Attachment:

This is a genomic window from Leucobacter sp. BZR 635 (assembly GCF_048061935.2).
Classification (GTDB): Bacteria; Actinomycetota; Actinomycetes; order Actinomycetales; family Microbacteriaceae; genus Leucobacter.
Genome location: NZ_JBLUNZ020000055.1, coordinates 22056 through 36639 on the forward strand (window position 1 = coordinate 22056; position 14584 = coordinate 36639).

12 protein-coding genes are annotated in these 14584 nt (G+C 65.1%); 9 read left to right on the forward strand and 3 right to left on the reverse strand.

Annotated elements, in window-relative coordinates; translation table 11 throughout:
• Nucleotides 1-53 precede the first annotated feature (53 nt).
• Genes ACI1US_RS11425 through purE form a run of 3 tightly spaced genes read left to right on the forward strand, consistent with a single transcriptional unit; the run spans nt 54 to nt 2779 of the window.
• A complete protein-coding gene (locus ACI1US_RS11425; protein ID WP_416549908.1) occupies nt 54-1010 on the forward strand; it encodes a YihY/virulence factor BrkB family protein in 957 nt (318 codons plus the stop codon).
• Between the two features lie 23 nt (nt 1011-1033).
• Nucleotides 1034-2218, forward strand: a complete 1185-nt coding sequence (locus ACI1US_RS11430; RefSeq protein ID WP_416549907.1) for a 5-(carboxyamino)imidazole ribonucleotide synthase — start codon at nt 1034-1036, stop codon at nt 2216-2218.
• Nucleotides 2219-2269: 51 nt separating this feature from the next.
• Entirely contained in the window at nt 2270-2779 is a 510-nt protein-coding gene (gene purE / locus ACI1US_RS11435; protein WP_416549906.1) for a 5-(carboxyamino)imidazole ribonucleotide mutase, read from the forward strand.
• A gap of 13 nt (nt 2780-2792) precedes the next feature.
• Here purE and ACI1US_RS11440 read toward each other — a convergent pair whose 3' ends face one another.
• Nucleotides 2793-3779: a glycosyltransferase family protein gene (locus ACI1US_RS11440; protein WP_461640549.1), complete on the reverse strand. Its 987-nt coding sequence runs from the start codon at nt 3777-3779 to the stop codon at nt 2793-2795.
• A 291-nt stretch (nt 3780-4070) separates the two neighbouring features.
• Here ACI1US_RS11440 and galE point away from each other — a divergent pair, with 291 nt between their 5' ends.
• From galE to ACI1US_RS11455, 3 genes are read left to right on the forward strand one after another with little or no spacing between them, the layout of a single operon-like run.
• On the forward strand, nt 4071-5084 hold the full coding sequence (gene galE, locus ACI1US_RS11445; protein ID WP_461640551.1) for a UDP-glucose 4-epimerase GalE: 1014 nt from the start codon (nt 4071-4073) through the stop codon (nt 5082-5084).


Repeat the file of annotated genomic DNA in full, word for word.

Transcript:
This is a genomic window from Leucobacter sp. BZR 635 (assembly GCF_048061935.2).
Classification (GTDB): Bacteria; Actinomycetota; Actinomycetes; order Actinomycetales; family Microbacteriaceae; genus Leucobacter.
Genome location: NZ_JBLUNZ020000055.1, coordinates 22056 through 36639 on the forward strand (window position 1 = coordinate 22056; position 14584 = coordinate 36639).

12 protein-coding genes are annotated in these 14584 nt (G+C 65.1%); 9 read left to right on the forward strand and 3 right to left on the reverse strand.

Annotated elements, in window-relative coordinates; translation table 11 throughout:
• Nucleotides 1-53 precede the first annotated feature (53 nt).
• Genes ACI1US_RS11425 through purE form a run of 3 tightly spaced genes read left to right on the forward strand, consistent with a single transcriptional unit; the run spans nt 54 to nt 2779 of the window.
• A complete protein-coding gene (locus ACI1US_RS11425; protein ID WP_416549908.1) occupies nt 54-1010 on the forward strand; it encodes a YihY/virulence factor BrkB family protein in 957 nt (318 codons plus the stop codon).
• Between the two features lie 23 nt (nt 1011-1033).
• Nucleotides 1034-2218, forward strand: a complete 1185-nt coding sequence (locus ACI1US_RS11430; RefSeq protein ID WP_416549907.1) for a 5-(carboxyamino)imidazole ribonucleotide synthase — start codon at nt 1034-1036, stop codon at nt 2216-2218.
• Nucleotides 2219-2269: 51 nt separating this feature from the next.
• Entirely contained in the window at nt 2270-2779 is a 510-nt protein-coding gene (gene purE / locus ACI1US_RS11435; protein WP_416549906.1) for a 5-(carboxyamino)imidazole ribonucleotide mutase, read from the forward strand.
• A gap of 13 nt (nt 2780-2792) precedes the next feature.
• Here purE and ACI1US_RS11440 read toward each other — a convergent pair whose 3' ends face one another.
• Nucleotides 2793-3779: a glycosyltransferase family protein gene (locus ACI1US_RS11440; protein WP_461640549.1), complete on the reverse strand. Its 987-nt coding sequence runs from the start codon at nt 3777-3779 to the stop codon at nt 2793-2795.
• A 291-nt stretch (nt 3780-4070) separates the two neighbouring features.
• Here ACI1US_RS11440 and galE point away from each other — a divergent pair, with 291 nt between their 5' ends.
• From galE to ACI1US_RS11455, 3 genes are read left to right on the forward strand one after another with little or no spacing between them, the layout of a single operon-like run.
• On the forward strand, nt 4071-5084 hold the full coding sequence (gene galE, locus ACI1US_RS11445; protein ID WP_461640551.1) for a UDP-glucose 4-epimerase GalE: 1014 nt from the start codon (nt 4071-4073) through the stop codon (nt 5082-5084).